The Forbidden City’s Palace of Established Happiness
Is the old perception about Beijing being the seat of culture, while Shanghai merely serves the idle rich still relevant? New rumors have surfaced alleging a private club for the well-heeled will be housed inside the Forbidden City’s Palace of Established Happiness (建福宫), with membership costing 1 million RMB and limited to 500 of China’s most fabulous.
While the Beijing Forbidden City Cultural Development Company denies the rumors, the Global Times’ relays a report by the Beijing News that lays doubt to those claims:
Citing an unnamed source, the Beijing News reported Sunday that the Palace Museum last month had handed out registration forms for a club located in the Jianfu Palace, rebuilt with money from the Hong Kong-based China Heritage Fund in 2005.
The source told the newspaper that he had attended an opening ceremony for the club organized by the Beijing Forbidden City Cultural Development Company, a subsidiary of the Palace Museum.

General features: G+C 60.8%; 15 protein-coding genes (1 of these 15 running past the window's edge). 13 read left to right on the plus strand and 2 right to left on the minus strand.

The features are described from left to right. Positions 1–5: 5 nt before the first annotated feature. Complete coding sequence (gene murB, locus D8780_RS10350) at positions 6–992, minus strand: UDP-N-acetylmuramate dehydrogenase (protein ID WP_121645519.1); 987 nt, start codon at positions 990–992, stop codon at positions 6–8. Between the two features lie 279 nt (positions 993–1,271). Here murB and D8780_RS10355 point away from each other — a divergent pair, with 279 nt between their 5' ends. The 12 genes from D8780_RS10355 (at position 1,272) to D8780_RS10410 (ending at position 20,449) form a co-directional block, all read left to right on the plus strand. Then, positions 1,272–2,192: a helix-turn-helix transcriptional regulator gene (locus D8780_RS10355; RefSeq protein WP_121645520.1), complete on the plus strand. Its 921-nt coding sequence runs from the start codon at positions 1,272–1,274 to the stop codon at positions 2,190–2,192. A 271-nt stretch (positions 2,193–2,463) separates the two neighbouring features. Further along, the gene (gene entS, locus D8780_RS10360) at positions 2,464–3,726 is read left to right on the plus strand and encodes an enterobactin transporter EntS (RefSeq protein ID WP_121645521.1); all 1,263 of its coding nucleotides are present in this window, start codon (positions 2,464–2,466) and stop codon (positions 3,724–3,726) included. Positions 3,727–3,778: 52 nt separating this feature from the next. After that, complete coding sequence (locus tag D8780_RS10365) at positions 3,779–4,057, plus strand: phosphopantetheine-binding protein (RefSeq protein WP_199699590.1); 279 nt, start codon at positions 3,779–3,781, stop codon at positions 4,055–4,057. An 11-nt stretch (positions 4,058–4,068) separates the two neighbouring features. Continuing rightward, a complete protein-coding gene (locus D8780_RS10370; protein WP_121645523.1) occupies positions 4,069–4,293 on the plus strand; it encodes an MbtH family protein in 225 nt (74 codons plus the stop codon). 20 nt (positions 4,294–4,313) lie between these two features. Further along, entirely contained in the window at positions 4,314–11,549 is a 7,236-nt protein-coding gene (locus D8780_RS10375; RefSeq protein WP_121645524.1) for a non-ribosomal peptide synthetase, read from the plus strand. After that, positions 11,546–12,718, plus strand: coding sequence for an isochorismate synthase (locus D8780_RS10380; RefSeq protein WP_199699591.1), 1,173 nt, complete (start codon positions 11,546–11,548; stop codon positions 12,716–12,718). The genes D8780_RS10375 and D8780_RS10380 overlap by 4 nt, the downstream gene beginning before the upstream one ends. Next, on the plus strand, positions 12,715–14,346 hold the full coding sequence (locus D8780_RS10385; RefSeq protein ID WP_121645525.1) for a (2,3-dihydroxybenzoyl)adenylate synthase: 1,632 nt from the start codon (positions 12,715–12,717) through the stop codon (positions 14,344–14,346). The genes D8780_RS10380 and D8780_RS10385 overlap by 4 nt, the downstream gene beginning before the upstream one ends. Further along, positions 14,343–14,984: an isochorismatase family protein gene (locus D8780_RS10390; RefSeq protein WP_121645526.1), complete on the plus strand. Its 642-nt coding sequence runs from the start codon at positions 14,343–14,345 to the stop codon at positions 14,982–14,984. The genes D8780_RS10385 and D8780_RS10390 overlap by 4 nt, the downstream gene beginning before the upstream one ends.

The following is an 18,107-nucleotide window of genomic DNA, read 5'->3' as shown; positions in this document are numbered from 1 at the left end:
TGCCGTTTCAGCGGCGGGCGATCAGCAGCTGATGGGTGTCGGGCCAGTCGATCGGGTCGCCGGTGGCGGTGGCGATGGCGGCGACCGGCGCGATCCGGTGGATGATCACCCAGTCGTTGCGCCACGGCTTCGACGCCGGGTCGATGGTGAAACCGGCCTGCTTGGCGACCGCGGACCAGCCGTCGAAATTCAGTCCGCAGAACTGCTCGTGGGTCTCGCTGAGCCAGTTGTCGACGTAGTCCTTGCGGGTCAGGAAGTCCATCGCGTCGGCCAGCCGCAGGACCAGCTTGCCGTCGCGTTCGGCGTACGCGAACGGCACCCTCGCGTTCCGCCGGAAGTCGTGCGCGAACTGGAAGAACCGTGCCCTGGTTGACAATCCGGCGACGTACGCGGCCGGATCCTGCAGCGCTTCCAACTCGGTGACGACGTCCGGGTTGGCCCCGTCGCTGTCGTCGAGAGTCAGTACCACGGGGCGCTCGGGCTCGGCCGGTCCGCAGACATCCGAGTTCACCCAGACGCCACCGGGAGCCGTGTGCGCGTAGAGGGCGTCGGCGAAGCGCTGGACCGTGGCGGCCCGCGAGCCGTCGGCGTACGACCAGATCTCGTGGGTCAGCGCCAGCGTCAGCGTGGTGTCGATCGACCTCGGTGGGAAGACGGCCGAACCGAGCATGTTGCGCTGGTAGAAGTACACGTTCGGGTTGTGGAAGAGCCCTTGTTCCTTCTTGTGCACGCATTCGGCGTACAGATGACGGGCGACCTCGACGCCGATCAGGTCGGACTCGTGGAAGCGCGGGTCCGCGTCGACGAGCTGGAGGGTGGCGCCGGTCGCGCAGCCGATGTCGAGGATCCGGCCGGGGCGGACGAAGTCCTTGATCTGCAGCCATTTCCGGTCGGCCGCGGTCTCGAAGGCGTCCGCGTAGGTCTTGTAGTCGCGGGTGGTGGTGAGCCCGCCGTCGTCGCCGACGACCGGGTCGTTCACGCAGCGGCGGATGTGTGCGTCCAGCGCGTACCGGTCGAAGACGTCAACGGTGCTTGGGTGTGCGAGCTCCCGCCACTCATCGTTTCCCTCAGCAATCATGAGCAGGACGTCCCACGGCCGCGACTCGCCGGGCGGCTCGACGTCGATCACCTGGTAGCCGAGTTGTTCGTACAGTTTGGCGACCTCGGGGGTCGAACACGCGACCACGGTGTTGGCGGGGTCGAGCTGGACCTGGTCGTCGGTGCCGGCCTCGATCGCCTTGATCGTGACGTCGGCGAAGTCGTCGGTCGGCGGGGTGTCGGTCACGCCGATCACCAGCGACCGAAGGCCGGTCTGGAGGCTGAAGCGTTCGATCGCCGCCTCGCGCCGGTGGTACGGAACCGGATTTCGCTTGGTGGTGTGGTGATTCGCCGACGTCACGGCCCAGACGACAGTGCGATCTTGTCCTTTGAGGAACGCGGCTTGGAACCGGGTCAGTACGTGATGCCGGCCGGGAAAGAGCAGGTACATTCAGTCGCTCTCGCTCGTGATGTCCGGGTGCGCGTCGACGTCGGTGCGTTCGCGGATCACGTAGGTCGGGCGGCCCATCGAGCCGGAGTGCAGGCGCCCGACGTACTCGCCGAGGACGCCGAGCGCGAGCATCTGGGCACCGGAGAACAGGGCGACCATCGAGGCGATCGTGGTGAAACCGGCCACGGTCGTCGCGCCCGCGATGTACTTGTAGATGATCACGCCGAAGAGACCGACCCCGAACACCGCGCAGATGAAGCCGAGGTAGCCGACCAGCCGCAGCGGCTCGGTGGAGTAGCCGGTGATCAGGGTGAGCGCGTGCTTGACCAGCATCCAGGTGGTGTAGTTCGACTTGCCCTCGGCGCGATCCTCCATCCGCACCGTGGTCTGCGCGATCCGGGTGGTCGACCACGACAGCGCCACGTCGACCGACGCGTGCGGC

The organizer told the source the palace could provide banquet and conference services to its limited membership of 500, the Beijing Times reported.
News of the private club was first brought to light by CCTV News’ Rui Chenggang, who was also partly responsible for preserving the Forbidden City’s cultural sanctity by forcing Starbucks out of the palace grounds in 2003.
If you’re a budding numerologist, then take note that last week’s robbery and the fresh private club scandal are occurring mere months from the centenary of the Xinhai Revolution (辛亥革命), which resulted in China’s last emperor Puyi abdicating from the Forbidden City, and the end of over 2000 years of imperial rule in China. Somewhat inauspicious, no?
By Fan Huang